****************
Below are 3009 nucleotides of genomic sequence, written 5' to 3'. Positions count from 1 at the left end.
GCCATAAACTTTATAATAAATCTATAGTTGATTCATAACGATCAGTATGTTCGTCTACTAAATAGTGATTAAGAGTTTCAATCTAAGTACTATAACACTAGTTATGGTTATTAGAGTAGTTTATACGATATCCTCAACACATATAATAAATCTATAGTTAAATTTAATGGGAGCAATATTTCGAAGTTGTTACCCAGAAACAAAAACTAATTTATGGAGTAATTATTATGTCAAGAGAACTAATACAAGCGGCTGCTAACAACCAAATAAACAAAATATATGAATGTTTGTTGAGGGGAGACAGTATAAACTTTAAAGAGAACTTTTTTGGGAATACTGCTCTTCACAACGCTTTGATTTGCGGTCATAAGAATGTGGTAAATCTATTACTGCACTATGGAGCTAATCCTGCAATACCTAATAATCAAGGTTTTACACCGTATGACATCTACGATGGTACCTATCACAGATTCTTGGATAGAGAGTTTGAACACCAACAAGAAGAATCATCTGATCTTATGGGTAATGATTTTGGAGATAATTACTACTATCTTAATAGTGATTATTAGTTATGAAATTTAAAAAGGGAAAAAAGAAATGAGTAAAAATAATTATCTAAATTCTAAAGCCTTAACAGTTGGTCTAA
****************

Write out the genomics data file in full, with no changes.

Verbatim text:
Below are 3009 nucleotides of genomic sequence, written 5' to 3'. Positions count from 1 at the left end.
GCCATAAACTTTATAATAAATCTATAGTTGATTCATAACGATCAGTATGTTCGTCTACTAAATAGTGATTAAGAGTTTCAATCTAAGTACTATAACACTAGTTATGGTTATTAGAGTAGTTTATACGATATCCTCAACACATATAATAAATCTATAGTTAAATTTAATGGGAGCAATATTTCGAAGTTGTTACCCAGAAACAAAAACTAATTTATGGAGTAATTATTATGTCAAGAGAACTAATACAAGCGGCTGCTAACAACCAAATAAACAAAATATATGAATGTTTGTTGAGGGGAGACAGTATAAACTTTAAAGAGAACTTTTTTGGGAATACTGCTCTTCACAACGCTTTGATTTGCGGTCATAAGAATGTGGTAAATCTATTACTGCACTATGGAGCTAATCCTGCAATACCTAATAATCAAGGTTTTACACCGTATGACATCTACGATGGTACCTATCACAGATTCTTGGATAGAGAGTTTGAACACCAACAAGAAGAATCATCTGATCTTATGGGTAATGATTTTGGAGATAATTACTACTATCTTAATAGTGATTATTAGTTATGAAATTTAAAAAGGGAAAAAAGAAATGAGTAAAAATAATTATCTAAATTCTAAAGCCTTAACAGTTGGTCTAA